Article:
Obviously, orchestras cannot become one national brand because they are local entities. On the other hand, classical music is our common product; however, as long as that product is undervalued and under consumed by Americans, most orchestras will never be able to attract the top level of corporate and philanthropic gifts.
Big or small, corporations tend to use philanthropy more as an extension of their advertising and promotional campaigns than a support for worthy causes. It’s therefore not surprising that companies reserve their largest gifts for organizations with national reputations that produce the most positive reaction in the public. Clearly, the lack of a broader public appetite for classical music undercuts every orchestra’s fundraising capabilities, even in the oldest and best-known American orchestras.
Unfortunately, maintaining audience interest and subscriber levels has become increasingly more difficult. Community outreach, youth concerts, media, tours, and pops concerts have not enticed new subscribers in large numbers. After more than one hundred years of failing to identify strategies that keep them financially solvent and publicly inviting, one would think American orchestras would see the need for a new approach. Even so, orchestras do not like to stray far from the tradition of their familiar business practices. Instead of bringing outside innovation to the industry, American orchestras have consistently looked inward to themselves, apparently not noticing that innovation from within is hard to come by. They have been recycling old ideas—old solutions—and calling them new.
The macro predicament facing the symphonic industry will not be solved by local musician/management collaborations but by a broad, joint effort undertaken by the union, orchestras, and the major societal proponents of classical music. It is time for us to investigate the benefits of a long-term, national marketing campaign. While our cloistered view of institutional marketing may not allow us to envision what form such a strategy might take, there is a large marketing industry out there which knows how to pique interest and sell anything to the public, although it will not come cheap.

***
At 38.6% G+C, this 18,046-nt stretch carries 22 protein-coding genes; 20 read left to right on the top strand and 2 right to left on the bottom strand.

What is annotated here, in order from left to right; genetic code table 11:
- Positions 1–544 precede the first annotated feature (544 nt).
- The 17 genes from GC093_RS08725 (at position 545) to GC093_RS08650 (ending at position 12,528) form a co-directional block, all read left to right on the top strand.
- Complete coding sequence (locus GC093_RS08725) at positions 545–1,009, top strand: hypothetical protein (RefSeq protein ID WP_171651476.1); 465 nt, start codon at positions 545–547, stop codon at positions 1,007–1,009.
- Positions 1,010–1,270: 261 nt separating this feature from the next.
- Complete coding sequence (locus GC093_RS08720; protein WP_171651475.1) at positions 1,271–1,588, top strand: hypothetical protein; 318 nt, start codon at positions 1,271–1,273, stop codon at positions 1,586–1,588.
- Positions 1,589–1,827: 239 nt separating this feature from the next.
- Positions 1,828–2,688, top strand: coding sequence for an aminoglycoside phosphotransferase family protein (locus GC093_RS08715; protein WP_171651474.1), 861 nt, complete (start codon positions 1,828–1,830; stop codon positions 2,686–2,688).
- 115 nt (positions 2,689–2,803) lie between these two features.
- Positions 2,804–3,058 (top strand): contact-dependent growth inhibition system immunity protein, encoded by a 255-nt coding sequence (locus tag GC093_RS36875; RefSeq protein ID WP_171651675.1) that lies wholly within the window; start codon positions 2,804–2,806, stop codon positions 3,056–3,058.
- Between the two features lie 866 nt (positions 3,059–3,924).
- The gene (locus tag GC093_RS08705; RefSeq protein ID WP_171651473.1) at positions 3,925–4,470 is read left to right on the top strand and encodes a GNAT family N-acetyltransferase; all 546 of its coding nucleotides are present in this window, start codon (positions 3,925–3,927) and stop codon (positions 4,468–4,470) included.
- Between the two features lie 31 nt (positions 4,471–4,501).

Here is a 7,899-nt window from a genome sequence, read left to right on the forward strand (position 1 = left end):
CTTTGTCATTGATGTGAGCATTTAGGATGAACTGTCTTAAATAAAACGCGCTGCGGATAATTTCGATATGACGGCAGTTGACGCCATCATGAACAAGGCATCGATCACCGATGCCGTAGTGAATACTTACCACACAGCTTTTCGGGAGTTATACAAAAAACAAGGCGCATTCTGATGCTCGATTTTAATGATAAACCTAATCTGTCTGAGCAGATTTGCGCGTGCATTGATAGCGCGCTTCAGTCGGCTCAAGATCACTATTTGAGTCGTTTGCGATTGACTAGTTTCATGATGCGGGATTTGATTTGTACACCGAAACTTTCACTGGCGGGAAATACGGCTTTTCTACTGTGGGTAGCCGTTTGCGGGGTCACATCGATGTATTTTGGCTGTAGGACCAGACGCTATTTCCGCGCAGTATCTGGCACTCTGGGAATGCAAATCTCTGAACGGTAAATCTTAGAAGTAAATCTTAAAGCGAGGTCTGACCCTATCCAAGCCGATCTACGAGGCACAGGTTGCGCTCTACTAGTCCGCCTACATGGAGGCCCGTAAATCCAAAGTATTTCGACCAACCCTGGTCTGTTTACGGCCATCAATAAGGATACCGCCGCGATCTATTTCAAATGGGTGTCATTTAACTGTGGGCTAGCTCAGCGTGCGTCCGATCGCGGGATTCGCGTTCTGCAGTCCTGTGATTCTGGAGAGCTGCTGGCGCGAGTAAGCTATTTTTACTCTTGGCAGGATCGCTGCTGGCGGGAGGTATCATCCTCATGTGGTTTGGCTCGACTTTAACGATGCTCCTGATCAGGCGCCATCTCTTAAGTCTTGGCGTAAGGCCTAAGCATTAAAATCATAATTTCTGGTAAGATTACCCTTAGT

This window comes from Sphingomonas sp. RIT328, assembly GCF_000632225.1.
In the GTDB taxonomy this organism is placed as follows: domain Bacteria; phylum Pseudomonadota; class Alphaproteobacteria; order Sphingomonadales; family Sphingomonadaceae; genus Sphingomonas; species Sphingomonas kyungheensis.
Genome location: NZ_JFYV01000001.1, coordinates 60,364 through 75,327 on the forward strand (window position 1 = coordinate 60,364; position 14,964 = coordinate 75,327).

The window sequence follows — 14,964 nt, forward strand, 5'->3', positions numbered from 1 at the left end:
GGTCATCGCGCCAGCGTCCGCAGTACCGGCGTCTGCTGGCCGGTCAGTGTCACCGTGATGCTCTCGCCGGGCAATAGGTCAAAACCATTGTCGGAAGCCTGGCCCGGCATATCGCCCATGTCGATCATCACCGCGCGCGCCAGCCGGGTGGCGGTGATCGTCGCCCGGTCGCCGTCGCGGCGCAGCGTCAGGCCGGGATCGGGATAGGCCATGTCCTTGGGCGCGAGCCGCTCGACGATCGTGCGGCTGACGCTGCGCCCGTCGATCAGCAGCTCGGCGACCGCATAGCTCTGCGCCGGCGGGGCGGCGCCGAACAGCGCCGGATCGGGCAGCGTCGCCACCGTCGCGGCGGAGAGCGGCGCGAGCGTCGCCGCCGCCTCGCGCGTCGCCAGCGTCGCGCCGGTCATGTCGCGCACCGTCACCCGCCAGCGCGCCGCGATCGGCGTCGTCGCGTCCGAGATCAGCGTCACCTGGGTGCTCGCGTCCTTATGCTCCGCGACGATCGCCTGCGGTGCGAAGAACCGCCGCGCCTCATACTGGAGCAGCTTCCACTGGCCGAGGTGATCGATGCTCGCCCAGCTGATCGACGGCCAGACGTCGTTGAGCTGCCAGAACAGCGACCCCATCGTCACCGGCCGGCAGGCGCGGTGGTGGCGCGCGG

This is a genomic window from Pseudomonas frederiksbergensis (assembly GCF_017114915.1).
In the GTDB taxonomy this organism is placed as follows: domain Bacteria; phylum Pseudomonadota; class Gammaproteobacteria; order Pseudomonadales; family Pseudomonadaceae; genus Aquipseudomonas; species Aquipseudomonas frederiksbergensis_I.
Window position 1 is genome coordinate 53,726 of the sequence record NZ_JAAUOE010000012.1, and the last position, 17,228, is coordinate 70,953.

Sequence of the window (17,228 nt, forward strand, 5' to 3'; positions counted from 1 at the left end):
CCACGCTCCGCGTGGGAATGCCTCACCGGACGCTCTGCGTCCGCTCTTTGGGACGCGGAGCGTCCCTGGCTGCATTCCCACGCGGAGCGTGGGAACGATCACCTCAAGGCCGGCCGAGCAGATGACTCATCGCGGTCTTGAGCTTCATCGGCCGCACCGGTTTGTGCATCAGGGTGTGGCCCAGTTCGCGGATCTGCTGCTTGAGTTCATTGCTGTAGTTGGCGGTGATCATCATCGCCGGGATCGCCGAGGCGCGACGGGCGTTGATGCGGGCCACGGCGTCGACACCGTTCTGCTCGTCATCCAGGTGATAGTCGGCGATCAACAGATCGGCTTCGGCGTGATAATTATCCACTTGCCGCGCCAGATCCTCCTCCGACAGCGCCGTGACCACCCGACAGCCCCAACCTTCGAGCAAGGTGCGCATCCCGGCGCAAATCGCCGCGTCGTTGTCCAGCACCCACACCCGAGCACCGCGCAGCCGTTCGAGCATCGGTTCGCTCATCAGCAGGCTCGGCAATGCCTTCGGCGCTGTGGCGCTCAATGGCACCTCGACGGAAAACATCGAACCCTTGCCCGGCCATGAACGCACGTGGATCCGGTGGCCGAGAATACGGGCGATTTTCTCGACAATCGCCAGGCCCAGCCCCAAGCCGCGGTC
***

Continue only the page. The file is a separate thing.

Admittedly, organizing industry-wide discussions around this idea may prove to be somewhat like herding cats, but musicians can provide the first level of leadership by instigating the dialogue within the player conferences and the union and eventually with other organizational and philanthropic supporters of classical music.
It goes without saying; musicians are big stakeholders in all of this. Our wage givebacks have not underwritten change, but subsidized years of the same failed policies and practices that have kept orchestras stuck in a perpetual state of economic uncertainty. The proliferation of feel-good management/labor collaborations at the local level may produce a few new micro strategies, but we don’t need more micro strategies. We need a new national paradigm.
In the words of the great artist Marcel Duchamp, “If there is no solution, there can be no problem.” The time to act is long overdue. American orchestras will never change course unless their musicians put boot to butt. No one else is stepping forward to help us. The health and survival of classical music in the United States rests squarely upon our shoulders. The next step is ours to take.
Lucinda Lewis has been New Jersey Symphony’s principal horn since 1977. She is the author of Broken Embouchures and Embouchure Rehabilitation, which deal with embouchure overuse and performance-related injuries of brass players. She was the secretary of ICSOM from 1990–2002.